Senior Staff Writer
Dave Kinder will have two people in mind when he joins the Alzheimer’s Association’s Walk to End Alzheimer’s this Sunday at Stewart Park in Roseburg. One is his grandmother, whose whole personality changed when she developed severe Alzheimer’s disease when he was a child, and the other is his wife’s mother who went downhill rapidly and died soon after developing dementia.
Organizers estimate more than 400 people will attend the walk. In 2015, the walk raised nearly $40,000, contributing to more than $77 million raised nationwide. The money is used for Alzheimer’s care and support, as well as research aimed at ending the disease.
Kinder said his grandmother, Betty Kinder, was the type of grandmother who doted on the grandkids, giving them candy and baking amazing homemade bread. The family is Pennsylvania Dutch and had huge meals on Sundays, cooked by grandma.
Alzheimer’s changed everything.
“She became withdrawn. Her personality changed. You didn’t want to be around her because she was frightening, especially when you were a kid. My safe, happy, wonderful grandmother became very terrifying, and then she became almost like a baby and my grandfather had to care for her all the time, and the next thing I knew I had to go to the funeral,” he said.
As a financial adviser at Edward Jones, Kinder works with many people who either have or love someone who has Alzheimer’s. Kinder chairs the local Alzheimer’s Association chapter. In addition to his job as a financial adviser, he’s also the pastor of a small Southern Baptist church in Green called Faith and Reason Ministries.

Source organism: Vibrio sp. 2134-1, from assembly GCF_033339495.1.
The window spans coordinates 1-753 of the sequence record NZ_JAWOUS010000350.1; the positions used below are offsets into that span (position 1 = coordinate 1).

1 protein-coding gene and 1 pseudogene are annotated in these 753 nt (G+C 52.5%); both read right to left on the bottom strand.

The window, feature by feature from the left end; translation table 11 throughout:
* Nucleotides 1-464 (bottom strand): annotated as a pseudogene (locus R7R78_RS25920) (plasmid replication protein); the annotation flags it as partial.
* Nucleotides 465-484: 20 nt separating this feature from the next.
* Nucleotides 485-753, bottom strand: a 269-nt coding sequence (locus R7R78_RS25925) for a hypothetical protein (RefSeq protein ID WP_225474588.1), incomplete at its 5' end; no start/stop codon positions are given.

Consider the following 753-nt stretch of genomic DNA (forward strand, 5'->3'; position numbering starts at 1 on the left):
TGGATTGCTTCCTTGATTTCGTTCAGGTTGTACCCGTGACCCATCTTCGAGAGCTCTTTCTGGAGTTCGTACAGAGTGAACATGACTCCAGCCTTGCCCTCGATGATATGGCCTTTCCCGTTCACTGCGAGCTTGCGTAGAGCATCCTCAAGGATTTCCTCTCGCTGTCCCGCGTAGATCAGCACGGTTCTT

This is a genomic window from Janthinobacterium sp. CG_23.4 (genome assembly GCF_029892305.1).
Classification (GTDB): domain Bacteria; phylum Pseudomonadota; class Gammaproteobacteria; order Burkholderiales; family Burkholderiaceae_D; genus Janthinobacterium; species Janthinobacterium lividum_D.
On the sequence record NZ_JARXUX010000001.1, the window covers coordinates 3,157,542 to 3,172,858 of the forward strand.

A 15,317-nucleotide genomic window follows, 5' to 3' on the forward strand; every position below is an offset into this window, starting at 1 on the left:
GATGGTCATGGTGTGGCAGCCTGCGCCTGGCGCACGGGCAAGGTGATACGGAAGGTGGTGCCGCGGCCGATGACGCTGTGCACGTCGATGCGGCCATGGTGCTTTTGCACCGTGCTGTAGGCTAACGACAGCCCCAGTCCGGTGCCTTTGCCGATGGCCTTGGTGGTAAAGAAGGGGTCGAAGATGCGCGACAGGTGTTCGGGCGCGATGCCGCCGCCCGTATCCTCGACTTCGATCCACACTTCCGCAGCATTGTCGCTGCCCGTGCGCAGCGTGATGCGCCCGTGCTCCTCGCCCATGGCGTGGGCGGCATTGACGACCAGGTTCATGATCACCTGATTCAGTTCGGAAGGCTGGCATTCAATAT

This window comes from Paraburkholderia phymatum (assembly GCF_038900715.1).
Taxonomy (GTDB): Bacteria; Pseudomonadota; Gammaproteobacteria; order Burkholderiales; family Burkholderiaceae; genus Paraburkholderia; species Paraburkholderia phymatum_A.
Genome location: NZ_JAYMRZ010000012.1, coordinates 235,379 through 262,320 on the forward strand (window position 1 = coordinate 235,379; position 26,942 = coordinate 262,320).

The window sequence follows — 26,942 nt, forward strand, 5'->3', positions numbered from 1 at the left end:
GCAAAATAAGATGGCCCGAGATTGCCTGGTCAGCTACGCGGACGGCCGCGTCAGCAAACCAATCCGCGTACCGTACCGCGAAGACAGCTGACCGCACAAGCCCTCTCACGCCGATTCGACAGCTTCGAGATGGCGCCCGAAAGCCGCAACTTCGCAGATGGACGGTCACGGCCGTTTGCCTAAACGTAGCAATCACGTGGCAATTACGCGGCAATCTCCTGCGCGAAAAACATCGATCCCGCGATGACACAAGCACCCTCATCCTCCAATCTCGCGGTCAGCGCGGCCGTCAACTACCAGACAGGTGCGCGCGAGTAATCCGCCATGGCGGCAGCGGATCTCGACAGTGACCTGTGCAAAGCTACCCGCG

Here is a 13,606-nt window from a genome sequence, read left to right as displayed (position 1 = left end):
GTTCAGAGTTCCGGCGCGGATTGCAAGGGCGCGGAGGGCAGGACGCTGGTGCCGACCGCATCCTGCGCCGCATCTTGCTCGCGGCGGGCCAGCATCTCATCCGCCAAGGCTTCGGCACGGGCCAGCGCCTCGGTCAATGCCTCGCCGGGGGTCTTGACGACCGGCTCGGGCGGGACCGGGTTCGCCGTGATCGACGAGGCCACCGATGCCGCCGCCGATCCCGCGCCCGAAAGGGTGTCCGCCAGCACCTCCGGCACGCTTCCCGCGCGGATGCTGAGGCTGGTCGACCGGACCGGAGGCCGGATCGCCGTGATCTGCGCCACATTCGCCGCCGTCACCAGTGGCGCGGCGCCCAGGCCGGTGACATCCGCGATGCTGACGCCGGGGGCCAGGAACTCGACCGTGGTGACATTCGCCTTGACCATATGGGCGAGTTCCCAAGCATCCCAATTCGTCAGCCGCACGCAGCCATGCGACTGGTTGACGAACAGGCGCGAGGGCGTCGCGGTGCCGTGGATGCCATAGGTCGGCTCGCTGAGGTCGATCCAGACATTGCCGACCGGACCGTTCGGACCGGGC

“Dementia and Alzheimer’s are a very real struggle that we face here. Approximately 25 percent of our county is 65 and up, and that’s a lot higher than the national average,” he said.
Kinder will be walking on “Team Dan” Sunday. The team is named in honor of Edward Jones financial adviser Dan McLean of Grants Pass, who died of Alzheimer’s in June at the age of 57. One of the messages Kinder hopes people take away from Sunday’s event is that they are not alone.
“It feels so good because you’re not only making a difference, you’re getting the information out there that Alzheimer’s is real. Lots of people are facing it and they don’t know what to do. They don’t realize that there’s tons of free resources through the Alzheimer’s Association,” he said.
Kinder said anyone who doesn’t want to walk but does want to help out is welcome to volunteer. They can even show up the day of the walk and ask to be put to work, he said.
Sunday’s event also includes a Promise Garden ceremony, and information about the disease, advocacy opportunities, clinical studies enrollment and support programs.
Registration is at 10 a.m. Sunday, an opening ceremony begins at 10:30 a.m. and the walk begins at 11 a.m.
Participants can start or join a team today at alz.org/walk or 541-354-8392, Ext. 1.